The Economist has a chart on views on torture which reports a disquietingly high amount of tolerance among Americans for the practice:
OPINIONS on whether the use of torture should be prohibited appear to vary widely around the world. According to opinion polls conducted early in 2008 respondents in western European democracies such as Britain and Spain were most hostile to the idea of even some degree of use of torture, whereas residents in big but poorer countries such as Nigeria, Turkey and India seemed most willing to tolerate the idea (perhaps in these three cases because of violent domestic threats to political stability). Surprisingly, democracies are not necessarily more hostile to the practice than non-democracies. According to the polls, Americans are more willing to tolerate the use of torture than are Chinese.
While it is clear that democracy does not necessarily correlate with approval for torture, I wonder what psychological forms the democratic approval of torture specifically takes. What democratic attitudes can lead to pro-torture mindsets and why? I’m interested in why specifically American values are increasingly morphing into a desire FOR a police state and for the right to torture (at least among sizable minorities or slim majorities)—what is it about our culture that unmoors us from democratic idealism that knows how to protect the abstract principles which preserve our freedoms? I think, in short, that it’s a combination of many things and so offer these tentative, philosophical speculations, subject to correction from empirical and historical studies and from salient philosophical objections::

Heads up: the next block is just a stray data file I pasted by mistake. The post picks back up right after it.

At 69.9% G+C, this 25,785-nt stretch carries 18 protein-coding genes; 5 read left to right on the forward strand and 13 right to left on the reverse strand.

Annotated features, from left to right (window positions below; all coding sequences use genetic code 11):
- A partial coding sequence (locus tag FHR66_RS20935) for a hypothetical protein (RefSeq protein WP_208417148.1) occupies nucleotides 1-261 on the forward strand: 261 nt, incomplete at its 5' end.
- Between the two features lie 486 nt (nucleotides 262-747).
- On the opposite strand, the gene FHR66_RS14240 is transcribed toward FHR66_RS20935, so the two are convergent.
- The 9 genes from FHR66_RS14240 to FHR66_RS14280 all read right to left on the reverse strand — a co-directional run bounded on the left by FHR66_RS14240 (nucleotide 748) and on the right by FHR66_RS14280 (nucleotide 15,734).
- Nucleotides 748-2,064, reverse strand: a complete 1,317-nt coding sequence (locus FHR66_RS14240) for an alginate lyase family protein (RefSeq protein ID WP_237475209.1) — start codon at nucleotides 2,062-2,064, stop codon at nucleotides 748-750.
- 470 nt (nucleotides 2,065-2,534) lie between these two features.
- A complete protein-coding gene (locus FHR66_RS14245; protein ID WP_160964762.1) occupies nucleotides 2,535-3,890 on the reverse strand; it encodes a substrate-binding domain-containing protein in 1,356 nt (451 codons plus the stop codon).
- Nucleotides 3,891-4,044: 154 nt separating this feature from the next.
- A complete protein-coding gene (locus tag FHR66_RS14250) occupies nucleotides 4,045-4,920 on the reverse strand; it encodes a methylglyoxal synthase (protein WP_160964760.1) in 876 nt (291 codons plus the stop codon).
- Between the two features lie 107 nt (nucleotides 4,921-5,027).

Pragmatism Run Amok
First: our pragmatism which gets insanely frustrated with inefficiency. Civil liberties deliberately make state power inefficient for the protection of the innocent and the rights of the individual against the state and the collective mob.
Second: technology both creates practices of efficiency and an ethos of efficiency. Our police have more tools and with them comes a more efficient way of controlling and habits and attitudes which prefer such efficiency. So, the technological ability combined with our pragmatism has us saying, “why not?” about letting state power creep further into the lives of suspects.
Positive Experience With Police
Thirdly, the assumption that the police are always in the right and that those they deal with are either criminal or are criminal if they question police power comes from identifying with the police. Since a majority of Americans (but not groups chronically victimized by the police like African Americans) don’t experience “police state” abuses, they identify with the cops as the good guys as their default and trust them. They assume since they’re innocent, they personally have nothing to worry about and it’s only the “bad people” who have anything to worry about. The total opposite of our founders’ view of the state.